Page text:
Tuesday, June 18, 2013

McCall #820 - Raggedy Ann & Andy (1940)



Raggedy Ann and Andy were storybook characters created by Johnny Gruelle in the early 20th century. They are the most popular dolls of all time, and have been mass produced by a series of companies under license since 1920. This McCall pattern, copyright 1940, was the first one published for home sewers. It makes 19" Raggedy Ann and Andy dolls wearing their usual outfits, plus a hooded cape for Ann. When the pattern was reissued in the fifties, McCall's used the same stock number (820) but the envelope has a different illustration.



Raggedy Ann and Andy here have the same separated pancake style construction that has been used to make the commercially available dolls for generations. They have oversized mitten hands, yarn hair and button eyes. Transfers are included for their embroidered facial features and the hearts on their chests. The maker is instructed to use striped fabric for their lower legs and black for their feet, just like the store bought dolls.



Raggedy Ann's outfit includes a dress with set in sleeves and a pleated ruffle at the neck; drawers gathered below the knee; an apron; and the hooded cape. Raggedy Andy's shirt and trousers are sewn together to make a one piece garment. His sailor cape and black tie complete his outfit.

These dolls are classic Americana. What more can be said?







Thursday, June 13, 2013

Ella's Original Doll Pattern #41: Cicely, Circa 1810 Bride Doll

Ella DeHart self published many doll patterns in the 1960s and '70s. Many, like this one, are Barbie-sized. Cicely is dressed as a bride in the Empire style of the early 19th century.



Cicely has a quarter-seamed head with ears, an hourglass torso with separate bust pieces to stitch over her body after stuffing, and a shapely bottom. She has stitching to indicate fingers. She is to be made of skin-toned percale, fine linen or any cotton. The maker is instructed to cut the head pieces on the bias to make the cheeks rounder. Hair can be darning thread, yarn or a wig; very little direction is given on this and style is left up to the maker. (A common hairstyle in this period was for the hair to be worn up, with little wispy curls around the face.)



Cicely's wedding outfit includes a gown with Empire waistline, pleated bodice, and overskirt with vertical gathers at the hemline; pantalettes and petticoat; veil, gloves and slippers. She should have a bouquet of tiny flowers. Although instructions call for the ensemble to be all in white, it should be noted that brides didn't always wear white at that time.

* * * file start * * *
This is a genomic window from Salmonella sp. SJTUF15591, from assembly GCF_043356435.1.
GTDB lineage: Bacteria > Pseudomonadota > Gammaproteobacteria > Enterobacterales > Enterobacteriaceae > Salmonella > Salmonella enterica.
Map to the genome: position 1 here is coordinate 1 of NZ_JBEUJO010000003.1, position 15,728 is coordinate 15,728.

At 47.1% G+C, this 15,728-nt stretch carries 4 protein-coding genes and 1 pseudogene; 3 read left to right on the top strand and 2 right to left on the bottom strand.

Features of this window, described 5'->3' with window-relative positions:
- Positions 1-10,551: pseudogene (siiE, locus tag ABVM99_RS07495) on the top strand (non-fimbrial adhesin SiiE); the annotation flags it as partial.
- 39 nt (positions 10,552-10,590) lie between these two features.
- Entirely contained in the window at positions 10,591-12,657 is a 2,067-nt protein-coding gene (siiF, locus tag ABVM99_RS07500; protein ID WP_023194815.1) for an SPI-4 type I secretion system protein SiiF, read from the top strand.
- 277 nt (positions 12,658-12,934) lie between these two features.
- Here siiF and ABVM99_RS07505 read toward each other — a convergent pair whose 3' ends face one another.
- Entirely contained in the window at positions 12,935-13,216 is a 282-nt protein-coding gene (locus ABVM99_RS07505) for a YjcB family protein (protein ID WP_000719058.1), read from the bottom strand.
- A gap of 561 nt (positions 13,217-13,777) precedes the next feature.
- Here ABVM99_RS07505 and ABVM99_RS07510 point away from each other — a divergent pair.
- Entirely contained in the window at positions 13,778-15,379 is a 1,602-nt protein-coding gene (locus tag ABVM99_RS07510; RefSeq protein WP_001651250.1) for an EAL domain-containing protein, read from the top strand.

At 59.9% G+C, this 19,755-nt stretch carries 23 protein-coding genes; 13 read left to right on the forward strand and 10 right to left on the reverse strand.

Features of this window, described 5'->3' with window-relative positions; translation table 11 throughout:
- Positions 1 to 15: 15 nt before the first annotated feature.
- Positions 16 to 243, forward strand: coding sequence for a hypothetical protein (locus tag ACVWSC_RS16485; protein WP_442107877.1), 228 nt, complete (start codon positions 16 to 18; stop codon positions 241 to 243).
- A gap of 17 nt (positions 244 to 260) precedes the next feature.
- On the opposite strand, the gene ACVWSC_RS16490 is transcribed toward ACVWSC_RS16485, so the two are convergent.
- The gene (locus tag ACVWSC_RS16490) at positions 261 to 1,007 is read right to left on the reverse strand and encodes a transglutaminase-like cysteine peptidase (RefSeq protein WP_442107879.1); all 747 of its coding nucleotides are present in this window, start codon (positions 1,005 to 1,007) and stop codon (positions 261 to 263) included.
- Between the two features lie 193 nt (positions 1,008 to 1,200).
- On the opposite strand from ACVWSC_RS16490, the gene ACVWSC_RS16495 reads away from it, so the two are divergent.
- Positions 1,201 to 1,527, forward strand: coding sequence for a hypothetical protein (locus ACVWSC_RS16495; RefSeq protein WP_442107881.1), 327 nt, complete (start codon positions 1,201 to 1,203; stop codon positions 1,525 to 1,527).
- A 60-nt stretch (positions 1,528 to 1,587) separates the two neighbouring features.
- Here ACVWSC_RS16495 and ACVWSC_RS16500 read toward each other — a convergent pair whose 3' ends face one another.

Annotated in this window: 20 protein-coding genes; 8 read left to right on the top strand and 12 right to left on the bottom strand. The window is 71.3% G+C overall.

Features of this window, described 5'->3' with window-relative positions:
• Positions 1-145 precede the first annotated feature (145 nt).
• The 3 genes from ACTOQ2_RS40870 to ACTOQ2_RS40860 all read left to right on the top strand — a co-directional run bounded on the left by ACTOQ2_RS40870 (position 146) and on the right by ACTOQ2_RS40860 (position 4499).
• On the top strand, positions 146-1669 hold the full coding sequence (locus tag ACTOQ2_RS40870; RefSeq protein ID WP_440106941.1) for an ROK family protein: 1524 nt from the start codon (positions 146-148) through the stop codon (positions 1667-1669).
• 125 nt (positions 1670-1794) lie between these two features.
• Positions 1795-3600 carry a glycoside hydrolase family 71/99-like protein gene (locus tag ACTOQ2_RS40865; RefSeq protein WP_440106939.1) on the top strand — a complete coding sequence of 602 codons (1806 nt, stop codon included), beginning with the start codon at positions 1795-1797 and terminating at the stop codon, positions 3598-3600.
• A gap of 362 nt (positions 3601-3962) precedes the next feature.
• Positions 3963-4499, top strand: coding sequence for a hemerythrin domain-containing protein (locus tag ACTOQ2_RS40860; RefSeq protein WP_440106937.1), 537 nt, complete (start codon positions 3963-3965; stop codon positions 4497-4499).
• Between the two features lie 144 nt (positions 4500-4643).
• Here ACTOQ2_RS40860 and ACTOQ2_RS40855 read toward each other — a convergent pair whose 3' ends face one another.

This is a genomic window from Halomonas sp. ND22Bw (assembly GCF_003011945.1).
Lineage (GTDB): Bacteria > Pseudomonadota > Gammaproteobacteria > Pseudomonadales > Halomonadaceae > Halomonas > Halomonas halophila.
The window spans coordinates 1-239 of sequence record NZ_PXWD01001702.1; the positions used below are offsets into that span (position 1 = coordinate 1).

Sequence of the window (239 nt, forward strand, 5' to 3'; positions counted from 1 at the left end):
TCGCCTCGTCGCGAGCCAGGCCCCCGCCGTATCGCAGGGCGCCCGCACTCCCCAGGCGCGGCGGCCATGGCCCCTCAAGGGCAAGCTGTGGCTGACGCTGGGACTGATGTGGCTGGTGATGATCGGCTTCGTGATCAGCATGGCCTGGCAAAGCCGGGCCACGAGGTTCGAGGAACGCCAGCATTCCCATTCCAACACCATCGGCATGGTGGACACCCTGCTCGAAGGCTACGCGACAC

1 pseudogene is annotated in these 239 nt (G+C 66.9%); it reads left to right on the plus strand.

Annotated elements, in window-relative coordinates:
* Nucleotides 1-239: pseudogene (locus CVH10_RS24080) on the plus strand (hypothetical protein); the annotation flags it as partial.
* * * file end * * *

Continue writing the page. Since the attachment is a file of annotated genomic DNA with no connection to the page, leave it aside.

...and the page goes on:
This pattern looks like it would be rather tricky to make, with a lot of detail on a relatively small doll. What do you think? Have you made one of Ella's patterns?





Thursday, June 6, 2013

Fairy Tale Doll Patterns from the Marcy St. Doll Co.


This pattern makes three different fairy tale rag dolls from the same basic pattern. There are five 11" x 17" sheets included; one for the doll, one for the basic dress, underwear and shoes, and one page each to customize the doll as Red Riding Hood, Snow White or Alice in Wonderland. The pattern is copyright 1980 by Deborah Anderson, a cloth doll artist who ran her Marcy St. Doll Shop in downtown Portsmouth, NH for many years.



The doll has an unusual construction with a four piece head shaped by forehead darts; darts and inset arms in the torso; and a separate foot piece. The arms have mitten hands with stitching to indicate fingers. Facial features are embroidered, but buttons may be used for eyes if desired. Muslin is recommended for the dolls; their hair is made from yarn. The instructions are clear, but not very detailed. This pattern would be best for an intermediate sewer with some doll making experience.



Alice in Wonderland's pattern has a pinafore to go over her dress. Her hairstyle is straight with bangs. Red Riding Hood has a cape with hood. Her hair is styled in braids. Snow White's pattern has a long cape gathered with elastic at the neckline to form a collar. She wears her hair in curls tacked to her head.

This is an interesting, but hard to find pattern. I would love to see one of these dolls made up.